A classic scenario would be that the band either cuts a demo of the new material or performs for the producer in rehearsal.

The producer will then suggest changes in the arrangement or performance of the tune(s) that will benefit the overall product.

A good example would be “Sad But True” by Metallica. If you listen to the band´s original demo, the tune is quite a bit faster. Bob Rock, among other things, suggested to lower the tempo to what you hear on the album – a simple, but genius move, giving the song just the impact and swagger that was missing previously.

Bob Ezrin

An even more legendary example would be Bob Ezrin´s work on Pink Floyd´s The Wall. Much of its everlasting appeal lies in the way Ezrin worked with the band on shaping the arrangement and connected the disparate musical pieces to shape the genius concept album behemoth we all know.

If you listen to the demos for the album, which recently have been released as part of an anniversary edition, they make a great case for the importance of a producer: all the elements and basic ideas are there, but often they fail to connect emotionally, and the limited vocal palette seriously impacts songs like “Another Brick in the Wall” in a negative way. But, then, the way all of the dots are connected and the ideas fleshed out on the finished product, with Michael Kamen´s brilliant orchestration behind it (who, of course, he was brought in by Ezrin) – that´s just another level entirely.

Also, don´t underestimate the value that a producer can provide when emotions and/or egos are running rampant in the studio and relationships between band-members are rapidly falling apart. A good producer is equal parts psychiatrist, drinking-buddy, translator, and military instructor, making sure the record gets done no matter what and that all obstacles are overcome.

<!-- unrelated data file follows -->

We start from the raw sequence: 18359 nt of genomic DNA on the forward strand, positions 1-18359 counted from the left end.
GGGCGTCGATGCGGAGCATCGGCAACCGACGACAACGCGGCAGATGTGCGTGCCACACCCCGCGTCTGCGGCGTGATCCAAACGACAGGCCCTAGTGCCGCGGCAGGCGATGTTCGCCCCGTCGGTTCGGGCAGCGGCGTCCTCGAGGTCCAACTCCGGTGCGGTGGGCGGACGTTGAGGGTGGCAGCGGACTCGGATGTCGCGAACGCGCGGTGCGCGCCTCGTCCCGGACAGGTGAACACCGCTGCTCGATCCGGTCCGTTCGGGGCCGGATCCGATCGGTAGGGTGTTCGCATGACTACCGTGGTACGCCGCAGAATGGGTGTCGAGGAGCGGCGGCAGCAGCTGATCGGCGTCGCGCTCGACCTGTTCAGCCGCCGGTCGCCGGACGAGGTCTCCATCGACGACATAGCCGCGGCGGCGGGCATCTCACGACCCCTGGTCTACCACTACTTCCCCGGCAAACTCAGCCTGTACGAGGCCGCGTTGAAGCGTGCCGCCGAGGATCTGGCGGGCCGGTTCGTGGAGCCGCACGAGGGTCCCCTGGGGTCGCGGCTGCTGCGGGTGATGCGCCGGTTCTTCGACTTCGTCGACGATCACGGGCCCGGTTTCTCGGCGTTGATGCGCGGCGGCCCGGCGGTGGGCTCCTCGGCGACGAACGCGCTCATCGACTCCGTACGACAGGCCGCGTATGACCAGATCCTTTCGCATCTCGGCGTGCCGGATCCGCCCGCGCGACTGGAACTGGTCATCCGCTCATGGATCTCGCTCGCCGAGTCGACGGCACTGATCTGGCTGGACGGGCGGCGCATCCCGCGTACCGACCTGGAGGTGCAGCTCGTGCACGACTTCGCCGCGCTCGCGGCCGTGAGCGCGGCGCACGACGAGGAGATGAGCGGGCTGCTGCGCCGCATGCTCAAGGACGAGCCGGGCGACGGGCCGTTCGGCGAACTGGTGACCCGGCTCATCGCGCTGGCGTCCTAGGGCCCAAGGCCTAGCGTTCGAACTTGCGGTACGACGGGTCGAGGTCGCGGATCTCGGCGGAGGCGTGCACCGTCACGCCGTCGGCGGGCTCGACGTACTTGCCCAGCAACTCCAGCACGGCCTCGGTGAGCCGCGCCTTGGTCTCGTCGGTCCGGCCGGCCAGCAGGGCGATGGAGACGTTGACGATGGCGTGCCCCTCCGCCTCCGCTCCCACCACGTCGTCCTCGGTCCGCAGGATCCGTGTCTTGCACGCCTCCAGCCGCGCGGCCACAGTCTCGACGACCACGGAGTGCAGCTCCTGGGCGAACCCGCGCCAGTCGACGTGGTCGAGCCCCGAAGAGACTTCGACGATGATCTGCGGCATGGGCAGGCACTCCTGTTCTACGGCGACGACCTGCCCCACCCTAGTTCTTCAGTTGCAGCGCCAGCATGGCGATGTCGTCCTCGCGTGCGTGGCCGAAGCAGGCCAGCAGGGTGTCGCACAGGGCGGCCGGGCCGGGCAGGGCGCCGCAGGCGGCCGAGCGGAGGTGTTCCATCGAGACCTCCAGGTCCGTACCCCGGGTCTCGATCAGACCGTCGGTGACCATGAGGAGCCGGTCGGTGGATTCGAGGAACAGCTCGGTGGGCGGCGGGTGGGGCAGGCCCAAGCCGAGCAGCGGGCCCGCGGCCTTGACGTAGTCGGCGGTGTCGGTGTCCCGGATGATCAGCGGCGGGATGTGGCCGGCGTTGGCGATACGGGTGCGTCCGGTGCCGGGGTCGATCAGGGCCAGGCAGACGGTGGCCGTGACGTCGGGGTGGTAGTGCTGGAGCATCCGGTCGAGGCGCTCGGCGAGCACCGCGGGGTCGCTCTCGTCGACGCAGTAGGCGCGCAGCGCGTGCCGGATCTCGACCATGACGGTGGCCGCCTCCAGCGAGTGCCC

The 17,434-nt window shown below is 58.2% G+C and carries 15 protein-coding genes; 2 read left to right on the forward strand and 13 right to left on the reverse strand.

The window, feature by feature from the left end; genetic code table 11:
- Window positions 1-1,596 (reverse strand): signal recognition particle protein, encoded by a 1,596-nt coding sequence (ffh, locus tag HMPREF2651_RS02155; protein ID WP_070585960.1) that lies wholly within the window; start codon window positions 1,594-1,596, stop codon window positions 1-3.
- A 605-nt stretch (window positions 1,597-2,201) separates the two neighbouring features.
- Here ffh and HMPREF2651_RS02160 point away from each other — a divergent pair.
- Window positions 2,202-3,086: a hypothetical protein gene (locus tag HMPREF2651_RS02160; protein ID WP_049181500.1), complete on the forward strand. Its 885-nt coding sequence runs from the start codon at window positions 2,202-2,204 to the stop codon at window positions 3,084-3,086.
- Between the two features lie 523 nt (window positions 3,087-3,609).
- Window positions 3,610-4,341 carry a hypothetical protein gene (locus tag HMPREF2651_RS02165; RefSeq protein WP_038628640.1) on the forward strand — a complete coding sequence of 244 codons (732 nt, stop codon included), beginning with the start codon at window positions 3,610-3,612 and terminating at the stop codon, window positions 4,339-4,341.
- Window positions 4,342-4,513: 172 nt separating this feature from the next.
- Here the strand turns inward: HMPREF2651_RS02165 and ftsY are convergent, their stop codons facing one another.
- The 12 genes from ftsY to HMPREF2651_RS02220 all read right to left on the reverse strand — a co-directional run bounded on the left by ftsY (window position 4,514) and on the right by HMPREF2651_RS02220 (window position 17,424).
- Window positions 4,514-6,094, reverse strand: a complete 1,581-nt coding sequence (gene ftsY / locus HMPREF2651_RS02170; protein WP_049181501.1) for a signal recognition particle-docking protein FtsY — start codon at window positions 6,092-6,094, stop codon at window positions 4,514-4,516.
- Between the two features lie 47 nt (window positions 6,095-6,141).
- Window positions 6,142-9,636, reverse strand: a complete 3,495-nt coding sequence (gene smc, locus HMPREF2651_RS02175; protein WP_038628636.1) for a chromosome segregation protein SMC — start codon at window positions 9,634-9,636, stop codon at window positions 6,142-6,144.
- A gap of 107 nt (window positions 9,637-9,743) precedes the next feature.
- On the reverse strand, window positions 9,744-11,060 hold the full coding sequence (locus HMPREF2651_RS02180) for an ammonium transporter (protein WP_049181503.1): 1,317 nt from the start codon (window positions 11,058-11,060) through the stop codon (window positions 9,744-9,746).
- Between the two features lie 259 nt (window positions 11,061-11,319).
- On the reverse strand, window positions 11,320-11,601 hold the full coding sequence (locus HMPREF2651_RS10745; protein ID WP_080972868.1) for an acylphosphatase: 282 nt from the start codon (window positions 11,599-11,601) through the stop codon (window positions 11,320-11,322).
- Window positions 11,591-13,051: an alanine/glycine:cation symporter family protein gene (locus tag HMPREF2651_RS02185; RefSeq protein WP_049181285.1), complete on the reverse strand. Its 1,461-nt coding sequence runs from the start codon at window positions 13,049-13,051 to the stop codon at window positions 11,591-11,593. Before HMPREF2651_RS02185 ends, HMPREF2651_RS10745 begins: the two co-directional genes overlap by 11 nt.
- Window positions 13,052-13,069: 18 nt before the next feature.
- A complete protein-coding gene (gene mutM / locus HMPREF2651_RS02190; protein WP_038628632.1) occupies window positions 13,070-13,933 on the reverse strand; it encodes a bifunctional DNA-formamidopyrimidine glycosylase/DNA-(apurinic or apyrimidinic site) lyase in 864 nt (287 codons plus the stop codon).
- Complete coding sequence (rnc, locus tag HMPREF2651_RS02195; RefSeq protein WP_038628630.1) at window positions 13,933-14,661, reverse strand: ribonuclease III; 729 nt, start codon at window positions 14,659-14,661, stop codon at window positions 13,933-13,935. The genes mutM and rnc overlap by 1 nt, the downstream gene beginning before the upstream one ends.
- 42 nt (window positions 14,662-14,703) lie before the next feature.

Working in a recording studio is a high-pressure situation. If you spend a lot of time working on a record, cut off from the outside word, you need to have somebody with you who´s respected by everybody, but who also understands each band member´s unique struggle and challenge, as he helps navigate the entire band through all challenges of the recording process and makes sure that everybody is on time, in the right frame of mind and that the studio stuff is on their a-game to capture any moments of magic that may occur.

The producer will maybe suggest bringing in different gear or studio musicians to enhance the material with different “colours of sound” that the band itself wouldn´t have been able to provide on their own. Maybe some strings for the ballad?

The producer will know a guy. Maybe the bass-player isn´t as good on a fretless as he is on a fretted bass, but one song still demands that slidey, fluid tone? Our producer knows a guy – and will use his fine-honed skills in psychology and awareness of social subtleties to talk said bass player out of quitting the band for feeling unappreciated and useless. Maybe the singer is a beast on stage, but struggles to bring the same level of intensity in the studio? Our producer knows just what to do and how to get into his head to motivate him and light a fire under his ass.


On a sidenote: Once I had a session where the singer of an indie-rock band was only able to either convey the necessary emotion or hit the notes correctly, but not both at the same time.

After some high-level male bonding, the solution was to go into the studio at nighttime when nobody else was around, armed with a bottle of Jägermeister and several packs of smokes. I operated the controls in near-darkness while the singer was performing in the booth completely naked. Mission accomplished.

Ed. Note: I wonder if this pic is Tom having flashbacks of recording a drunk, naked vocalist in a studio? We’ll never know…

After the session has been completed, the producer may help to communicate the band’s vision to the mixing-engineer, who is equally as responsible for the way it will sound, by shaping the sound, and creating the right balance between instrument, making decisions based on what he feels are the most important elements of a song — and maybe enhancing the material with effects and tricks of his own.